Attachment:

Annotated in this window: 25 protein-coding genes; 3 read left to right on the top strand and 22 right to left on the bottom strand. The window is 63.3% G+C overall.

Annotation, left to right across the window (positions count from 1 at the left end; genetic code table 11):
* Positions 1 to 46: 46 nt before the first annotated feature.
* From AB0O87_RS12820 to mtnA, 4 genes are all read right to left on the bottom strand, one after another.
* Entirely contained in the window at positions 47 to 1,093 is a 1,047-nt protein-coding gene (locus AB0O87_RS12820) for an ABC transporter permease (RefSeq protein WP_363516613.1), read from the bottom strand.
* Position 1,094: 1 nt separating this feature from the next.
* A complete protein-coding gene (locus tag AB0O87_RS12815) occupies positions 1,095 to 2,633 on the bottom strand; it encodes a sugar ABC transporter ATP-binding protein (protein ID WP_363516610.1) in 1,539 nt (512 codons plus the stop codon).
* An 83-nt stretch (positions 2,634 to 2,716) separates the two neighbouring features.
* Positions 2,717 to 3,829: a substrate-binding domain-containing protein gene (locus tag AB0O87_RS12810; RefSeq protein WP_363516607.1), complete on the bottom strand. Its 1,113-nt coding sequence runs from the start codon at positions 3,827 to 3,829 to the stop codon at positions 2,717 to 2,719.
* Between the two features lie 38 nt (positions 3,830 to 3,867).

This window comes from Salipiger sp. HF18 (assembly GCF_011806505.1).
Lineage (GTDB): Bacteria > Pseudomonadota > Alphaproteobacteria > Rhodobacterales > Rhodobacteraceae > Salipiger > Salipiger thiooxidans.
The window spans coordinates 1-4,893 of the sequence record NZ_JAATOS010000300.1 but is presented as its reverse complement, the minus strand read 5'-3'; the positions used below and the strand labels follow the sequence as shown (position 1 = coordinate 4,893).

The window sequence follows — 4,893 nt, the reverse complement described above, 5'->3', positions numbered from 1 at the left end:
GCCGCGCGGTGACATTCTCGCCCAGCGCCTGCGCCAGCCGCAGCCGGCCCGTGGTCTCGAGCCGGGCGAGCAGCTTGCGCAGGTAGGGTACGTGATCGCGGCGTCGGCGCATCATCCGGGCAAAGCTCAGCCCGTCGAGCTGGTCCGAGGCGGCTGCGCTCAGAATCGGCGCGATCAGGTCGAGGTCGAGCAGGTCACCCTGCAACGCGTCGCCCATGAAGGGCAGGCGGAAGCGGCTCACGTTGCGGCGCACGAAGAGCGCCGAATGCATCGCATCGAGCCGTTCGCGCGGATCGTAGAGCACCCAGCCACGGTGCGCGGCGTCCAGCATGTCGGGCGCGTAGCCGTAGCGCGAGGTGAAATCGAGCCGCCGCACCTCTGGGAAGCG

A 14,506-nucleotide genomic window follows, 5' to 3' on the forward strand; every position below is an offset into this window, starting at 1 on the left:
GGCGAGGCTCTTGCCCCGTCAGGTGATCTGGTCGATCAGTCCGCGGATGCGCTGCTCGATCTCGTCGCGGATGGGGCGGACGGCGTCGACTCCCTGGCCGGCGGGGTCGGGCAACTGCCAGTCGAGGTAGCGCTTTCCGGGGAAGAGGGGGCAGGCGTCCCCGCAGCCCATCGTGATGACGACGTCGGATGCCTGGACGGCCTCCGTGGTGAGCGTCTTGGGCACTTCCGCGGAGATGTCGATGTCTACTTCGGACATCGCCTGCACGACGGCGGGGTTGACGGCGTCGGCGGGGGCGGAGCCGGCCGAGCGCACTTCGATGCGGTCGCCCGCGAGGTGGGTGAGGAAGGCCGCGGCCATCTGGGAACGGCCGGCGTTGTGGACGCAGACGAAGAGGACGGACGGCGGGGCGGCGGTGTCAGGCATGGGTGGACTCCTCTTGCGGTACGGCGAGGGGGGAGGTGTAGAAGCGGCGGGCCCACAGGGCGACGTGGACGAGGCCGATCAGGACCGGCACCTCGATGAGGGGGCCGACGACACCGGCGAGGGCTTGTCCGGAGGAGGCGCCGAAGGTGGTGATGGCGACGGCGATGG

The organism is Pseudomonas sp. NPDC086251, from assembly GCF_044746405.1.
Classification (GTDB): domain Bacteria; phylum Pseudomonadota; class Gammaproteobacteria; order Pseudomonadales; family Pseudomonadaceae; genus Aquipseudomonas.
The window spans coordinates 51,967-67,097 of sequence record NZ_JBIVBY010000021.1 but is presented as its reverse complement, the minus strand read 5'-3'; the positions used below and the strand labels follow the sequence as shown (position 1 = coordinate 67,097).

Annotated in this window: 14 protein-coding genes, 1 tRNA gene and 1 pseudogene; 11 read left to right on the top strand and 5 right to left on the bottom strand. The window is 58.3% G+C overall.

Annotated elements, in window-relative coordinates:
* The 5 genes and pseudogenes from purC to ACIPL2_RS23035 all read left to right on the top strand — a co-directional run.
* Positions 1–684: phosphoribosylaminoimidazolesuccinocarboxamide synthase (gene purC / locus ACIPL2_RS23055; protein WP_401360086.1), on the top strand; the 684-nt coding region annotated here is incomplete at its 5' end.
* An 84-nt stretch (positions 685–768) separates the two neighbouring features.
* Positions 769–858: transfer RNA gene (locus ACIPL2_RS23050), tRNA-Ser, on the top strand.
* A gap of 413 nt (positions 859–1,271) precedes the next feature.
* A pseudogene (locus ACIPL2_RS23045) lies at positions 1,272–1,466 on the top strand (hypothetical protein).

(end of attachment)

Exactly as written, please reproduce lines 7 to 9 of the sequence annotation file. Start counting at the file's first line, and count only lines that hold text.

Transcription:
* A complete protein-coding gene (locus tag AB0O87_RS12815) occupies positions 1,095 to 2,633 on the bottom strand; it encodes a sugar ABC transporter ATP-binding protein (protein ID WP_363516610.1) in 1,539 nt (512 codons plus the stop codon).
* An 83-nt stretch (positions 2,634 to 2,716) separates the two neighbouring features.
* Positions 2,717 to 3,829: a substrate-binding domain-containing protein gene (locus tag AB0O87_RS12810; RefSeq protein WP_363516607.1), complete on the bottom strand. Its 1,113-nt coding sequence runs from the start codon at positions 3,827 to 3,829 to the stop codon at positions 2,717 to 2,719.